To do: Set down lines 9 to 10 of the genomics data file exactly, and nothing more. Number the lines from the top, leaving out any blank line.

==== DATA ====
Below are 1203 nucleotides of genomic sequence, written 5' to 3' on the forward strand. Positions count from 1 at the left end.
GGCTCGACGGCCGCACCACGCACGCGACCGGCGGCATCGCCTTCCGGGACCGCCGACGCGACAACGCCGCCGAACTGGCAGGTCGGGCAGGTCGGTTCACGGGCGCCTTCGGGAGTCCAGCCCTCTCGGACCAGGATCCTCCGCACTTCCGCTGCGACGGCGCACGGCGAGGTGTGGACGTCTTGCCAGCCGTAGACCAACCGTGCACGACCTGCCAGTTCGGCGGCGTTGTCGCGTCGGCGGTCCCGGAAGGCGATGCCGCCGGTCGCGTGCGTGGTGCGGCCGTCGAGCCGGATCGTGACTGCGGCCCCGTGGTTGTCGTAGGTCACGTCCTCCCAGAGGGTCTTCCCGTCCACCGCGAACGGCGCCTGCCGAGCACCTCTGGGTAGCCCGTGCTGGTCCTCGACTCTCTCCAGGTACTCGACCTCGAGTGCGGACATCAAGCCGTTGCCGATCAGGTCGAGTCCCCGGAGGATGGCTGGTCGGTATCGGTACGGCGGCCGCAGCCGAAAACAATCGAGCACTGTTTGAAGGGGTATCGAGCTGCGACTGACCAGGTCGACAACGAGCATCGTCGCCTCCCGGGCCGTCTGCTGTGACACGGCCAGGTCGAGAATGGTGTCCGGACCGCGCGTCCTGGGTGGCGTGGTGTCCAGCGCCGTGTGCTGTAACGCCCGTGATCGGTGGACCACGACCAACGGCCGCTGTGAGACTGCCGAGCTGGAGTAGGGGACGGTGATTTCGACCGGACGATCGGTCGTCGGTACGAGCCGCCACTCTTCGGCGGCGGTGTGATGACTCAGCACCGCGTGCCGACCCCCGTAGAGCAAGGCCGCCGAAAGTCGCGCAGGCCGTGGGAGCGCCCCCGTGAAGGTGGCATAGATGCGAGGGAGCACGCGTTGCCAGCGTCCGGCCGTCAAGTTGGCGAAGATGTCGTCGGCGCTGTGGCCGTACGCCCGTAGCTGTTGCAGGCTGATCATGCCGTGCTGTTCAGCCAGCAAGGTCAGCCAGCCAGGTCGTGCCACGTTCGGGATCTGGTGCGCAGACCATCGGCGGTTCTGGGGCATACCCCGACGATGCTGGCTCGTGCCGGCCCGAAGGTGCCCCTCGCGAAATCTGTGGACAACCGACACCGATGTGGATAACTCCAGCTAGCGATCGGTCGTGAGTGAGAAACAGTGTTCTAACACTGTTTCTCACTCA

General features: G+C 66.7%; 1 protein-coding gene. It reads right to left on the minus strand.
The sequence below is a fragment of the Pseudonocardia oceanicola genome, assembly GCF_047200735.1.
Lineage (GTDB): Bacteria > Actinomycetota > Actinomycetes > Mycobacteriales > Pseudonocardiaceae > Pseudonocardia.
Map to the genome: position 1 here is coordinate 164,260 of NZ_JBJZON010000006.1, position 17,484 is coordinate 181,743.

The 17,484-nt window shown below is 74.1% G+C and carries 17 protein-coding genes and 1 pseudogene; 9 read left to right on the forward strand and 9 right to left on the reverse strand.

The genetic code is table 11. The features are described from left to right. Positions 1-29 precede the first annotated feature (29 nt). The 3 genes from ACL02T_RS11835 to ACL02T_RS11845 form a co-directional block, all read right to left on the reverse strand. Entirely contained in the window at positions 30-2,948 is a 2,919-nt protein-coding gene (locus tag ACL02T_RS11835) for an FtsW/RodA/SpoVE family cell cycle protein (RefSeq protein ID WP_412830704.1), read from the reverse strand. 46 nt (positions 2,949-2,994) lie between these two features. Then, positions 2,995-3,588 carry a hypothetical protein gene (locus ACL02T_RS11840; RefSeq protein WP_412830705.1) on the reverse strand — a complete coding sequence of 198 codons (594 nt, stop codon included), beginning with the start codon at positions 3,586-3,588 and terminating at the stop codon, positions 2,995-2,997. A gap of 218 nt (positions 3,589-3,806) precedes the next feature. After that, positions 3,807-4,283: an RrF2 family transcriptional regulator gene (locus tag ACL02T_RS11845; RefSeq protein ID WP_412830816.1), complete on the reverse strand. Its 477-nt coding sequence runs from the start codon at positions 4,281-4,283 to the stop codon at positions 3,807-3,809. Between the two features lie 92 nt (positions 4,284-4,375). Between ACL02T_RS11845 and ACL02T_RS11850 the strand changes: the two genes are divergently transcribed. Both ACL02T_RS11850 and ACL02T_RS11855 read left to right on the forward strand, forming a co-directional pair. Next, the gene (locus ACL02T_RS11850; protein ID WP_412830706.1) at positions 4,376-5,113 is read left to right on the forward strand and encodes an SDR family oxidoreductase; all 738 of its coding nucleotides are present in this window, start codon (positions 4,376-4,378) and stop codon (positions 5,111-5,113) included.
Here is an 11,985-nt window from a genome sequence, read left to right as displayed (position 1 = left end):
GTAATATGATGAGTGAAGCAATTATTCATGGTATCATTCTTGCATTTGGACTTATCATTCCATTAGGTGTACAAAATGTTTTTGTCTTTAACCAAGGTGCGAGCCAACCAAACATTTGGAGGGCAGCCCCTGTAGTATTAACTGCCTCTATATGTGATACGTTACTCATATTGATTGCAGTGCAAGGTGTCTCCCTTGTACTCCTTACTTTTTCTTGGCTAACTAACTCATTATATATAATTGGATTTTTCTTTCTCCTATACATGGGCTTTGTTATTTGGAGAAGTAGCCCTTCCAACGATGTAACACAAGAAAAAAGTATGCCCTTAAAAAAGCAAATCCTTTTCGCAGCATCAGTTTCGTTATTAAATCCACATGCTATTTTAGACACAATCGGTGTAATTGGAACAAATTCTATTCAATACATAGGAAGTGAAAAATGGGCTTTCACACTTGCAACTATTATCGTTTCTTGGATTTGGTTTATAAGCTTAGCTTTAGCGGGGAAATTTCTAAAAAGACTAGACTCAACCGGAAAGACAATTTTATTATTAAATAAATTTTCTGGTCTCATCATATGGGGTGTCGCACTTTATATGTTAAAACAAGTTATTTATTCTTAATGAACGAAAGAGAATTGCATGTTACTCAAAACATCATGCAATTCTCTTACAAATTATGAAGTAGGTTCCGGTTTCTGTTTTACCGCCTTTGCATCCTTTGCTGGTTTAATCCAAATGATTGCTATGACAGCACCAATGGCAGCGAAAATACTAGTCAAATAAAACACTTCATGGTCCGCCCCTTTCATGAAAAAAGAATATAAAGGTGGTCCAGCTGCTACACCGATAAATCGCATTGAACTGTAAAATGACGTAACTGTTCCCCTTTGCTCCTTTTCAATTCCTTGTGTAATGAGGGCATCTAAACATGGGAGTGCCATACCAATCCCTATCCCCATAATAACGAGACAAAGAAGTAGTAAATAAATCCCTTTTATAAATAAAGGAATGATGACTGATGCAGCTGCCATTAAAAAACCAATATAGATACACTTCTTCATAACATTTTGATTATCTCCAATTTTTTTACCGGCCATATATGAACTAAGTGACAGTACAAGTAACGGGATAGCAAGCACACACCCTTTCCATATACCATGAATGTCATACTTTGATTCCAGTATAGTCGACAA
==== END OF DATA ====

Here is an 11,985-nt window from a genome sequence, read left to right as displayed (position 1 = left end):
GTAATATGATGAGTGAAGCAATTATTCATGGTATCATTCTTGCATTTGGACTTATCATTCCATTAGGTGTACAAAATGTTTTTGTCTTTAACCAAGGTGCGAGCCAACCAAACATTTGGAGGGCAGCCCCTGTAGTATTAACTGCCTCTATATGTGATACGTTACTCATATTGATTGCAGTGCAAGGTGTCTCCCTTGTACTCCTTACTTTTTCTTGGCTAACTAACTCATTATATATAATTGGATTTTTCTTTCTCCTATACATGGGCTTTGTTATTTGGAGAAGTAGCCCTTCCAACGATGTAACACAAGAAAAAAGTATGCCCTTAAAAAAGCAAATCCTTTTCGCAGCATCAGTTTCGTTATTAAATCCACATGCTATTTTAGACACAATCGGTGTAATTGGAACAAATTCTATTCAATACATAGGAAGTGAAAAATGGGCTTTCACACTTGCAACTATTATCGTTTCTTGGATTTGGTTTATAAGCTTAGCTTTAGCGGGGAAATTTCTAAAAAGACTAGACTCAACCGGAAAGACAATTTTATTATTAAATAAATTTTCTGGTCTCATCATATGGGGTGTCGCACTTTATATGTTAAAACAAGTTATTTATTCTTAATGAACGAAAGAGAATTGCATGTTACTCAAAACATCATGCAATTCTCTTACAAATTATGAAGTAGGTTCCGGTTTCTGTTTTACCGCCTTTGCATCCTTTGCTGGTTTAATCCAAATGATTGCTATGACAGCACCAATGGCAGCGAAAATACTAGTCAAATAAAACACTTCATGGTCCGCCCCTTTCATGAAAAAAGAATATAAAGGTGGTCCAGCTGCTACACCGATAAATCGCATTGAACTGTAAAATGACGTAACTGTTCCCCTTTGCTCCTTTTCAATTCCTTGTGTAATGAGGGCATCTAAACATGGGAGTGCCATACCAATCCCTATCCCCATAATAACGAGACAAAGAAGTAGTAAATAAATCCCTTTTATAAATAAAGGAATGATGACTGATGCAGCTGCCATTAAAAAACCAATATAGATACACTTCTTCATAACATTTTGATTATCTCCAATTTTTTTACCGGCCATATATGAACTAAGTGACAGTACAAGTAACGGGATAGCAAGCACACACCCTTTCCATATACCATGAATGTCATACTTTGATTCCAGTATAGTCGACAA